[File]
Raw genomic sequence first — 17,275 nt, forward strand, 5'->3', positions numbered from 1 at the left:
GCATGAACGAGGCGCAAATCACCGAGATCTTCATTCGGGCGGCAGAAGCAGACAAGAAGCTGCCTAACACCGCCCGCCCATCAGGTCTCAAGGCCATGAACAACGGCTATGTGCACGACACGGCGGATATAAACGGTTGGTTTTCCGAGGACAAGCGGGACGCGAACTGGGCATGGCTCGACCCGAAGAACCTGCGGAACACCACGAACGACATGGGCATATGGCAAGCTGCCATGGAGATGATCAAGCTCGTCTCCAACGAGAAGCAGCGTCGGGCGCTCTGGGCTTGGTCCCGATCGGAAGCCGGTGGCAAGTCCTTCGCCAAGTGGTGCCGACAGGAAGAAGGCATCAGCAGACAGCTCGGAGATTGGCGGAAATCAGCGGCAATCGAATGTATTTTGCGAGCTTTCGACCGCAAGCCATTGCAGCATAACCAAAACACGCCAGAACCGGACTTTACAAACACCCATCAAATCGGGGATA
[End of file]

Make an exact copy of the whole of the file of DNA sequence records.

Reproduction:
Raw genomic sequence first — 17,275 nt, forward strand, 5'->3', positions numbered from 1 at the left:
GCATGAACGAGGCGCAAATCACCGAGATCTTCATTCGGGCGGCAGAAGCAGACAAGAAGCTGCCTAACACCGCCCGCCCATCAGGTCTCAAGGCCATGAACAACGGCTATGTGCACGACACGGCGGATATAAACGGTTGGTTTTCCGAGGACAAGCGGGACGCGAACTGGGCATGGCTCGACCCGAAGAACCTGCGGAACACCACGAACGACATGGGCATATGGCAAGCTGCCATGGAGATGATCAAGCTCGTCTCCAACGAGAAGCAGCGTCGGGCGCTCTGGGCTTGGTCCCGATCGGAAGCCGGTGGCAAGTCCTTCGCCAAGTGGTGCCGACAGGAAGAAGGCATCAGCAGACAGCTCGGAGATTGGCGGAAATCAGCGGCAATCGAATGTATTTTGCGAGCTTTCGACCGCAAGCCATTGCAGCATAACCAAAACACGCCAGAACCGGACTTTACAAACACCCATCAAATCGGGGATA